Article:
Before you can claim discrimination, you must first show that you were disabled at the time the act of discrimination took place. This means that:
- You must have had an impairment (physical or mental);
- That impairment created adverse effects on your day-to-day activities;
- Those effects were more than minor;
- Those effects also lasted more than 12 months by the time of the act of discrimination. If not, you would be disabled if the effects can be said to have been likely to have lasted a total of 12 months or, if they had ceased, were likely to recur.
Both direct and indirect discrimination apply to disability. In addition, you will have been discriminated against if you have been treated unfavourably because of a reason related to your disability. This requires only that you have suffered some form of disadvantage because of something arising from your disability, for example absences or difficulties doing your job.
There is no need to compare yourself with a real or hypothetical colleague. However, this type of discrimination could be justifiable by your employer. Further, your employer could have a defence to the claim if he or she could not reasonably have known that there was anything wrong with you.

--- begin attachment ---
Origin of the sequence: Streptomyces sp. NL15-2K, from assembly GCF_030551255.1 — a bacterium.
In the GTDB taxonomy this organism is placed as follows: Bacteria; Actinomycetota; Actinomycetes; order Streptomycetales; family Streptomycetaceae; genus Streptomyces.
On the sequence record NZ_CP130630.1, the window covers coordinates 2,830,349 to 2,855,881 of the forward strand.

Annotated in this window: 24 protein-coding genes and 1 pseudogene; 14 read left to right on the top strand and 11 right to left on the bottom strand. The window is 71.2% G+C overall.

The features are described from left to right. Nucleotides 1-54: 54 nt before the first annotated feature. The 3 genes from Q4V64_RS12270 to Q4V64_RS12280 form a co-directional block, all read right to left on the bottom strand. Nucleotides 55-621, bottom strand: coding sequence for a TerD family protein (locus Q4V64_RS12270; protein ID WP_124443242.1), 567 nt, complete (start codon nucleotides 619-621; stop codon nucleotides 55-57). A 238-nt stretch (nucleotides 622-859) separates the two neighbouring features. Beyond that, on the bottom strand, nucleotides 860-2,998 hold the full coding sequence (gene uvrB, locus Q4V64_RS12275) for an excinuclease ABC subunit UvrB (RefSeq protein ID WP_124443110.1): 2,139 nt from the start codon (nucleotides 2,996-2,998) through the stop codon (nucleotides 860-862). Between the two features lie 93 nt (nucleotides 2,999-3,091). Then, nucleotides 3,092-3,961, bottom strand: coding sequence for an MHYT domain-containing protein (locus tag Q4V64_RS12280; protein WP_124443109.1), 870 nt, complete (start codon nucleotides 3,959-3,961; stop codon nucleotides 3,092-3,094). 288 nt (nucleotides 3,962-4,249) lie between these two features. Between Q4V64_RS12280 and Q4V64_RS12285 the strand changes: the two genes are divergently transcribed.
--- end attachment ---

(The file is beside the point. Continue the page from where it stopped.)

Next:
Finally, if you are put at a disadvantage when compared with non-disabled people, because of your employer’s premises or because of some requirement that is placed on employees, your employer has a duty to make reasonable adjustments to remove the disadvantage. If they fail, this would also be a form of discrimination.
However, the duty is limited only to reasonable adjustments. If your employer fails to implement something that is disproportionate or excessive, for example, it may not have failed in its duty. Again, your employer has a defence if it could not reasonably have known that you were disabled or that you were at a disadvantage.